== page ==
“Arrow-versity”- A Look at Inclusivity & Diversity in the CW Superhero TV Shows: Part 2

Written by Fabian Wood

August 18, 2020

Check out Part 1 here.

Part 2: The Blue and The Gold


Jumping straight in, “Supergirl” became the third series in the ever-expanding “Arrowverse” that debuted on CBS (then on CW from season 2 onward) in October of 2015, starring the perpetually delightful Melissa Benoist as the Maiden of Might. When it premiered, its emphasis on the personal and professional struggles of one starry-eyed Kara Danvers – helped in no small way by Melissa’s adorable and lovable performance – were not dissimilar from the premise of “Lois & Clark: The New Adventures of Superman” (1993-97) but with a millennial flair.

One aspect that separates “Supergirl” from “Arrow” and “The Flash” is the focus on the shifting romantic relationships between and among its main and secondary cast members; not to mention it’s predominantly feminine cast. Also of note, in its last two seasons in particular “Supergirl” has looked at the topic of alienation (both literal and figurative), and the prejudices, bigotry and social issues surrounding contemporary race relations and sexual discrimination in America (with extraterrestrials acting as surrogates for real-world allegories of the victims). At times, these episodes and themes can come off a bit heavy-handed and overtly political.

Nevertheless, Supergirl continues the trend of the Arrowverse shows in being a bastion of diversity and inclusivity.

Mehcad Brooks as James Olsen/Guardian. Photo credit The CW Network.

James Olsen / Guardian

Much like Iris West on “The Flash”, the role of ginger-haired #1 Superman fanboy and Daily Planet ace photographer, James “Jimmy” Olsen, was given to seasoned African American actor Mehcad Brooks. James began as a viable love interest for Kara in the first two seasons, but later dated Lena Luthor. Mehcad’s honest-hearted character wasn’t a man of a particular set of skills, but remained a series regular. He eventually adopted the heroic persona of “Guardian” (another DC character entirely), a sort of a refurbished version of Shaq’s “Steel”, but with a shield. Unsurprisingly, Guardian seemed like a character out of place on Supergirl (amongst his other super-powered and highly trained peers), and more one suited for “Arrow” (*note at the time Supergirl operated in a completely separate universe to Arrow and Flash). Overall, James Olsen can be summed up as mediocre, not particularly extraordinary nor underwhelming. His utility quickly dwindled with every new season, with other suitors coming into Kara’s life; and Mehcad’s character eventually moved out of the city and left the show in season 5.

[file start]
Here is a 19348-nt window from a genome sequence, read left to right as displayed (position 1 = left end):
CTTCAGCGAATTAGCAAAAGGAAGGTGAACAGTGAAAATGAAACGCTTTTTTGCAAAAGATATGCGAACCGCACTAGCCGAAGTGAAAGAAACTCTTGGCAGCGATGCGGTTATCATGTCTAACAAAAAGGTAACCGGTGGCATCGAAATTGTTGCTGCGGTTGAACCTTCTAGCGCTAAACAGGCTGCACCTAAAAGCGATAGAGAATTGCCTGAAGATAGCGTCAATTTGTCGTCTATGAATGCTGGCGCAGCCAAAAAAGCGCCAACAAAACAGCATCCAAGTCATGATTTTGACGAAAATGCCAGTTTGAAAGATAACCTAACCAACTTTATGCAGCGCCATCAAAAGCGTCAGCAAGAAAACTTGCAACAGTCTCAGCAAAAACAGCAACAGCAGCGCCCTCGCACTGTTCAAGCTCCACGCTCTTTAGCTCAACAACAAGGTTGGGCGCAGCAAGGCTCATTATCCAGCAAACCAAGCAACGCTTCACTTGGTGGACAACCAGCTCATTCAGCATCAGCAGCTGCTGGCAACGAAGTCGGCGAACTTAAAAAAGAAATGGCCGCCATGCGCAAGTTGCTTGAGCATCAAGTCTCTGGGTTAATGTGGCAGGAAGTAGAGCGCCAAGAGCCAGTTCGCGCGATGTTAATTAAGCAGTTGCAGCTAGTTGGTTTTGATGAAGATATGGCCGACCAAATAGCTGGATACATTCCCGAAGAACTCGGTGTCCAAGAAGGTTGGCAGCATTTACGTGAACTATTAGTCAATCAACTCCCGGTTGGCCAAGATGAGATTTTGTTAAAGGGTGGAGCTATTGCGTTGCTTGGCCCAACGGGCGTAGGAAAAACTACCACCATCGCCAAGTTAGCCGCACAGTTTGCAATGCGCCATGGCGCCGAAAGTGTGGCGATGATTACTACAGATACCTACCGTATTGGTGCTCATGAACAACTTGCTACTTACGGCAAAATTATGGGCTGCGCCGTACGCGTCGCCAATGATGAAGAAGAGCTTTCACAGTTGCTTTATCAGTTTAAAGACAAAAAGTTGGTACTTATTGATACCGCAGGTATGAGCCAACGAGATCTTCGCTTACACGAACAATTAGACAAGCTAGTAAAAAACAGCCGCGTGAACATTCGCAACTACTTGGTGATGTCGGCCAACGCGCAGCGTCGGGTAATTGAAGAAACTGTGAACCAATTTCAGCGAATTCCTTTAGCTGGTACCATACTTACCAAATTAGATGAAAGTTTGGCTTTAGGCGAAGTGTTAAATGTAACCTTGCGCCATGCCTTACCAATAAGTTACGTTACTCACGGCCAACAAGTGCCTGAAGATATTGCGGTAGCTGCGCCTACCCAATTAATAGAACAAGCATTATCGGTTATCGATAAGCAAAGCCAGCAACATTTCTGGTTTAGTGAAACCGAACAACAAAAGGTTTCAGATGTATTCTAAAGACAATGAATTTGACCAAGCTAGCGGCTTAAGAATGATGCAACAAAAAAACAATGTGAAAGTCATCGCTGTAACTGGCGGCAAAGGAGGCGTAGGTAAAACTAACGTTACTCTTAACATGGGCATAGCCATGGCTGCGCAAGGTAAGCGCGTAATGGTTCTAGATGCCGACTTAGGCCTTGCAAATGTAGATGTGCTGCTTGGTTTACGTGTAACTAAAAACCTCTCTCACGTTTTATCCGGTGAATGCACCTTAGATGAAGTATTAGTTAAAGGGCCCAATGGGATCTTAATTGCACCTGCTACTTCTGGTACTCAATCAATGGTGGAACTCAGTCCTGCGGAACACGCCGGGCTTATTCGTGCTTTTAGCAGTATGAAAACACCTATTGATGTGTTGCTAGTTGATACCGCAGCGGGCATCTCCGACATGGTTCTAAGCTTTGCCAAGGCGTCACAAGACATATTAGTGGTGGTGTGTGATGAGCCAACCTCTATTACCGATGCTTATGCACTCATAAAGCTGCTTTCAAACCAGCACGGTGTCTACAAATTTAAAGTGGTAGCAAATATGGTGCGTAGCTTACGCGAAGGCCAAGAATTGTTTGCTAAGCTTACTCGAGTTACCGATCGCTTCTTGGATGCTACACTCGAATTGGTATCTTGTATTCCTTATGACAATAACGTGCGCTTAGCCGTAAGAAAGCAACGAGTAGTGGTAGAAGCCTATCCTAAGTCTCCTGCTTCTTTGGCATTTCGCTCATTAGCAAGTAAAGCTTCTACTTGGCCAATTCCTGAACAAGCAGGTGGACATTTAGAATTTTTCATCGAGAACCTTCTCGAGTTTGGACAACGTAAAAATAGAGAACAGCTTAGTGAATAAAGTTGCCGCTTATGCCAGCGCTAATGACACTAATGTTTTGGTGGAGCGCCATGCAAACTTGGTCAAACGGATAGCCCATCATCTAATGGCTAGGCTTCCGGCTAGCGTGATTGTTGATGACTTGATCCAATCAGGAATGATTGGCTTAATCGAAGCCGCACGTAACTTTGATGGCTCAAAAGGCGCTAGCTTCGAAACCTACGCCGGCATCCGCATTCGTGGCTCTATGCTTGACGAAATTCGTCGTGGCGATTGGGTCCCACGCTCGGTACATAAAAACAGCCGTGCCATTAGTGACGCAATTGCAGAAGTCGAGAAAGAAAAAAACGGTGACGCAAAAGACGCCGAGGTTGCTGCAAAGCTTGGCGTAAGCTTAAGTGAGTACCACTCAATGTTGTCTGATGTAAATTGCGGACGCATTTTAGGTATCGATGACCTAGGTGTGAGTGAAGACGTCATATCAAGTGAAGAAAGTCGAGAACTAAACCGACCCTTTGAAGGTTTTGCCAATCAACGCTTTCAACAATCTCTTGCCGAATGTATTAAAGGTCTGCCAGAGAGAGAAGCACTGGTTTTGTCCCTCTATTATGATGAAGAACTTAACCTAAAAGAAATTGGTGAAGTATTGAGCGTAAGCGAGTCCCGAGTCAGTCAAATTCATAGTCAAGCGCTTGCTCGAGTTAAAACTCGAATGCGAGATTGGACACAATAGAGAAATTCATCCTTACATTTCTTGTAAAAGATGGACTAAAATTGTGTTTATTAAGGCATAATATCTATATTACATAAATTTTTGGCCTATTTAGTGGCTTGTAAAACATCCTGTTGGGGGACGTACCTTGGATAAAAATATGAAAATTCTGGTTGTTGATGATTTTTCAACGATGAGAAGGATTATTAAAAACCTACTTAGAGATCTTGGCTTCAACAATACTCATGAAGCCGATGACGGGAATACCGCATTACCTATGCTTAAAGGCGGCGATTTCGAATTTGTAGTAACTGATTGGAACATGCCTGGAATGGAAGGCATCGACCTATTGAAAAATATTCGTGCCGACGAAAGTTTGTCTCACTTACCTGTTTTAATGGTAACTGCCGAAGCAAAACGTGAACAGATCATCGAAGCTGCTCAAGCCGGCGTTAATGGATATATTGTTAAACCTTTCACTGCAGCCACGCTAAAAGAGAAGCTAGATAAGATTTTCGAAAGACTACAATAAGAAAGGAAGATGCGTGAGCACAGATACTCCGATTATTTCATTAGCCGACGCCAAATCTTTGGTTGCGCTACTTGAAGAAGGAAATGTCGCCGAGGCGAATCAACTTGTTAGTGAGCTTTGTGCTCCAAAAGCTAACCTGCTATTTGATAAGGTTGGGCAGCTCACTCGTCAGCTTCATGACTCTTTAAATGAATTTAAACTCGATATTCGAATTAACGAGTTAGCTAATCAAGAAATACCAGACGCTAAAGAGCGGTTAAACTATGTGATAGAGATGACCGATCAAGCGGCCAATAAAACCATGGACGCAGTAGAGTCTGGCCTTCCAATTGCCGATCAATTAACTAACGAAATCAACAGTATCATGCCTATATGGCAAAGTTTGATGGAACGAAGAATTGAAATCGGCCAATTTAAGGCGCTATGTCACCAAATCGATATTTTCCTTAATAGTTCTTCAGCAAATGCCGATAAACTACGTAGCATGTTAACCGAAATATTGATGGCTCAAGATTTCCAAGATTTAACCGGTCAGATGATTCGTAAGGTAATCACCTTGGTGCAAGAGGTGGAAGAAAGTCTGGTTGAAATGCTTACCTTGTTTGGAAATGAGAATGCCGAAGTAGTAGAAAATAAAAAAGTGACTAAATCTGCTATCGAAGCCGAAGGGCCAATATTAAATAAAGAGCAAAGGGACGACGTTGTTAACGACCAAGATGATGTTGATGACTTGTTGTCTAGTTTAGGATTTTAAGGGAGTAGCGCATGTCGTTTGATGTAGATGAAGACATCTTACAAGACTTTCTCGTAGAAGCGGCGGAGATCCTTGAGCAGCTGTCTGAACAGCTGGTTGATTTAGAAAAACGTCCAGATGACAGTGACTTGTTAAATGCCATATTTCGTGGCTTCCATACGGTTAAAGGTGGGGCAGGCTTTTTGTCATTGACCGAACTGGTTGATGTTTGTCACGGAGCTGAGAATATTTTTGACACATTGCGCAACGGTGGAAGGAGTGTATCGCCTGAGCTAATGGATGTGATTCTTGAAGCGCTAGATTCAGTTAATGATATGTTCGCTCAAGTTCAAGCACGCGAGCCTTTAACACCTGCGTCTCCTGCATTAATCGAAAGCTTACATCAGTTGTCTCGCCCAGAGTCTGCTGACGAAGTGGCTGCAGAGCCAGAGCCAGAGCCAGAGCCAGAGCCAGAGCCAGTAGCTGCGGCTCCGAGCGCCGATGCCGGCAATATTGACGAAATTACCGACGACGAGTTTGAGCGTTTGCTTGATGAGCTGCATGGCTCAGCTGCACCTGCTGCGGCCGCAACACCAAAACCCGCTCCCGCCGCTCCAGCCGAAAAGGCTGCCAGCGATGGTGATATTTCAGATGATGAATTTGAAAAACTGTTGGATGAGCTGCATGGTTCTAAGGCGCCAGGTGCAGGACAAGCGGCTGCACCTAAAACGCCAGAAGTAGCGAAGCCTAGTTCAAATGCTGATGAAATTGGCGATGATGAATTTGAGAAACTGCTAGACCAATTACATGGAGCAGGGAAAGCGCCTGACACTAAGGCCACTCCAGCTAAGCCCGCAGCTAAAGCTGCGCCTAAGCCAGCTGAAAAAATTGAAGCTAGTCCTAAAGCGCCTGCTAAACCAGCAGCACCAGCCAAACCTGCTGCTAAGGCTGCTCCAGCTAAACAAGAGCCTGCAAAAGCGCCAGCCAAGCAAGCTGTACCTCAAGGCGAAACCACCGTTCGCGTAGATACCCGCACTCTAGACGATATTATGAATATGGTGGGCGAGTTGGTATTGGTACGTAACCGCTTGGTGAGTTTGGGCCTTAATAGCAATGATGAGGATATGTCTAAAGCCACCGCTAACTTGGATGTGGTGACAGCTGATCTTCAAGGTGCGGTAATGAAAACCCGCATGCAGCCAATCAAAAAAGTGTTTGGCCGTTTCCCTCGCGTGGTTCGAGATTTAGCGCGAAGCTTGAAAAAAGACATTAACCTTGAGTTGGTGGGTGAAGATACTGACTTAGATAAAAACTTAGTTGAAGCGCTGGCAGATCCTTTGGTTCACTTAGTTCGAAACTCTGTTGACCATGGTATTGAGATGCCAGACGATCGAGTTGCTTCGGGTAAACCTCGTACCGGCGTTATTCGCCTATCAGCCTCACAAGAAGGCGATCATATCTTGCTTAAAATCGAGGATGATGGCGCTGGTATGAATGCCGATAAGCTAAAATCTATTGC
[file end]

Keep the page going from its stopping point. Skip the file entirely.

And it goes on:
On a side note, you can look forward to seeing Mehcad Brooks play the role of gruff special forces operative Jackson “Jax” Briggs in the upcoming live-action reboot of “Mortal Kombat”.

David Harewood as Hank Henshaw. Photo credit The CW Network.

J’onn J’onzz / Martian Manhunter & Hank Henshaw / Cyborg-Superman